KSA Group can help companies by using rescue techniques such as CVAs, pre-pack administrations, trading administrations.  We can also negotiate on your behalf with HMRC to arrange time to pay VAT, PAYE and other taxes.

Have a look at our page on company debt which highlights a number of reasons why businesses find themselves in debt and what can be done about it.

Camelot Healthcare in administration

Camelot Healthcare, the operator of four Cheltenham care homes, has fallen into administration leaving up to 60 jobs at risk.  However, but the administrators at PKF accountants have said that they should remain open but with some redundancies.  The firm runs the Broadleas, Dalkeith, The Hawthorns and Pinehurst homes.

Krissimon Care are to run the homes which have 79 beds between them until a buyer can can be found.

The joint administrators said that all residents, staff and relatives had been notified and would be kept fully informed.

Carehomes have been in the spotlight not too long ago with the collapse of Southern Cross.  Many operators took on too much debt in the boom years and found themselves in difficulty when the local authorities started to reduce the amount they were prepared to pay for beds.

Judge in Farepak case rules that directors were right to keep trading

In an interesting opinion regarding the collapse of Farepak the Judge in the case against the former directors brought by the Insolvency Service, he has come down on the side of the directors saying they did everything possible to try and find a solvent solution whilst still trading.

This follows the dropping of the case by the Insolvency Service against the former Farepack Directors.  Of course, the savers in the scheme are rightly upset that no one has been brought to book over the affair but their ire may now be directed at HBOS who came in for some very strong criticism by the Judge.  This is what he said; "The directors efforts failed over the period between March and October 2006 on the flinty ground of HBOS, which had a policy of playing hardball, of which it appeared to be proud, and conceding nothing,"   The full statement of the Judge can be found below.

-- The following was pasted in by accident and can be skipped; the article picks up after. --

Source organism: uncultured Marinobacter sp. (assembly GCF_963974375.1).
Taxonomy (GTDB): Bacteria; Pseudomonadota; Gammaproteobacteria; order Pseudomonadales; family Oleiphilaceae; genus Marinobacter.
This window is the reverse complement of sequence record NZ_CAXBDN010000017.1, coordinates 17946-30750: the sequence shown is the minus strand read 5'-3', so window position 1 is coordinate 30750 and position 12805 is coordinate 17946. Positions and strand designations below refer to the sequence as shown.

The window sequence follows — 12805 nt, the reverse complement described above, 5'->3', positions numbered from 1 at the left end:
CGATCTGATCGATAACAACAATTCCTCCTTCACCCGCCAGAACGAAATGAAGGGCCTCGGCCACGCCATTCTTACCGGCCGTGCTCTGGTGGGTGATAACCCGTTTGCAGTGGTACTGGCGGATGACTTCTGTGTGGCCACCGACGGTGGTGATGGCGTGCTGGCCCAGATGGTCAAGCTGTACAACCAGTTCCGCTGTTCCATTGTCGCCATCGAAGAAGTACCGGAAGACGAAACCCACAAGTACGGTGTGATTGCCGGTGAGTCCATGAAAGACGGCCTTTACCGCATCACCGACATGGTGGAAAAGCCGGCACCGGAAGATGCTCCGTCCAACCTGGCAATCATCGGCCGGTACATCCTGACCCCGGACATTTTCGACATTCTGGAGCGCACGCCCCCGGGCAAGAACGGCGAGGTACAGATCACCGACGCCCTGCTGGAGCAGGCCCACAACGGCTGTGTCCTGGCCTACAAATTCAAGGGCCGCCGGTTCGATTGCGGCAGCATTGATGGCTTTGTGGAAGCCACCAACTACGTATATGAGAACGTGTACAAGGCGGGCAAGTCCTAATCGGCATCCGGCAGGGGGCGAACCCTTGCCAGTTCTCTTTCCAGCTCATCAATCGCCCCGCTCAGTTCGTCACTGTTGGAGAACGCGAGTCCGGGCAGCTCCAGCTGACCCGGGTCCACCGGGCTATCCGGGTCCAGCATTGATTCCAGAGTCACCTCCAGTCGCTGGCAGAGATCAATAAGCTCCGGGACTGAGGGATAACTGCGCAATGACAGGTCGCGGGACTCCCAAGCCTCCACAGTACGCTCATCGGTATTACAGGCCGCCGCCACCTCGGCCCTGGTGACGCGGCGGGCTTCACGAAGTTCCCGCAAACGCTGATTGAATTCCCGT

HBOS refused to extend the overdraft and forced the directors to continue trading and collect deposit even though it looked like it there was to be an insolvent solution such as administration or liquidation. This did not impact upon them (the bank) as HBOS had its overdraft of £40m to the company secured so it would be fully repaid in the event the firm went bust. 

The directors tried to find a solvent solution but ultimately the banks action forced the company into administration.  It goes to show that in hindsight it is easy to say "Oh you should have just shut down to stop the creditors position getting any worse." It is often not as simple as that. 

What can we learn from this episode?

Importantly, it shows that the company directors, and their advisers, should always consider ALL the options and this may be to carrying on trading and do a deal with creditors, renegotiate contracts, cut costs and drive more sales.  Some insolvency practitioners look at administration and liquidation as the only options and ignore other rescue mechanisms such as informal arrangements and company voluntary arrangements.  A CVA may not have been appropriate in this case but administration or liquidation didn't solve the problem. for the unsecured creditors. The bank obviously played hard ball and recovered most of its debts but to the detriment of the savers in the scheme. It will be interesting to see if the bank coughs up the £10m extra contribution that the judge suggested should be paid?!

Fitness First CVA Approved

Now there is a more realistic CVA than the one which was proposed for Rangers!  Fitness First's  CVA proposal has been approved with creditors accepting 28p in the £.  The administrators said that the likely return in administration would have been 0.5p!